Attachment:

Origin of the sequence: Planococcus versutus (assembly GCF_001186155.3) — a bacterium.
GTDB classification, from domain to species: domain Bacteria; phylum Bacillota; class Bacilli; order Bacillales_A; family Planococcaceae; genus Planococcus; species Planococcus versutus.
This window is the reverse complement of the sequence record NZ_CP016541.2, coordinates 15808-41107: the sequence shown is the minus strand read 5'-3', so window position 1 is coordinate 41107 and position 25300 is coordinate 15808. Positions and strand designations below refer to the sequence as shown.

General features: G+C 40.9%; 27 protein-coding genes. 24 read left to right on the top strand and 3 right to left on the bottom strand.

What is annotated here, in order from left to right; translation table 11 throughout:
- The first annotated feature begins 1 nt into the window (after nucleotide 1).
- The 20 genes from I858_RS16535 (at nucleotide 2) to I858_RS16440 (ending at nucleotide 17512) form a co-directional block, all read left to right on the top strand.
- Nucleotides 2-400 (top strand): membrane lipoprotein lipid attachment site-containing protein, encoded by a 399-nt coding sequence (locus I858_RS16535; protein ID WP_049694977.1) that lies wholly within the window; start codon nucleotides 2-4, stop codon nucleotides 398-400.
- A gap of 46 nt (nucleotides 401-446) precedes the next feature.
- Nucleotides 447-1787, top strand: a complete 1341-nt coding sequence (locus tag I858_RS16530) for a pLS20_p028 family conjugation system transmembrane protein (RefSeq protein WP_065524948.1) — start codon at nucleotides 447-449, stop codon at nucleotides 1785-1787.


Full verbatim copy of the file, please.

Origin of the sequence: Planococcus versutus (assembly GCF_001186155.3) — a bacterium.
GTDB classification, from domain to species: domain Bacteria; phylum Bacillota; class Bacilli; order Bacillales_A; family Planococcaceae; genus Planococcus; species Planococcus versutus.
This window is the reverse complement of the sequence record NZ_CP016541.2, coordinates 15808-41107: the sequence shown is the minus strand read 5'-3', so window position 1 is coordinate 41107 and position 25300 is coordinate 15808. Positions and strand designations below refer to the sequence as shown.

General features: G+C 40.9%; 27 protein-coding genes. 24 read left to right on the top strand and 3 right to left on the bottom strand.

What is annotated here, in order from left to right; translation table 11 throughout:
- The first annotated feature begins 1 nt into the window (after nucleotide 1).
- The 20 genes from I858_RS16535 (at nucleotide 2) to I858_RS16440 (ending at nucleotide 17512) form a co-directional block, all read left to right on the top strand.
- Nucleotides 2-400 (top strand): membrane lipoprotein lipid attachment site-containing protein, encoded by a 399-nt coding sequence (locus I858_RS16535; protein ID WP_049694977.1) that lies wholly within the window; start codon nucleotides 2-4, stop codon nucleotides 398-400.
- A gap of 46 nt (nucleotides 401-446) precedes the next feature.
- Nucleotides 447-1787, top strand: a complete 1341-nt coding sequence (locus tag I858_RS16530) for a pLS20_p028 family conjugation system transmembrane protein (RefSeq protein WP_065524948.1) — start codon at nucleotides 447-449, stop codon at nucleotides 1785-1787.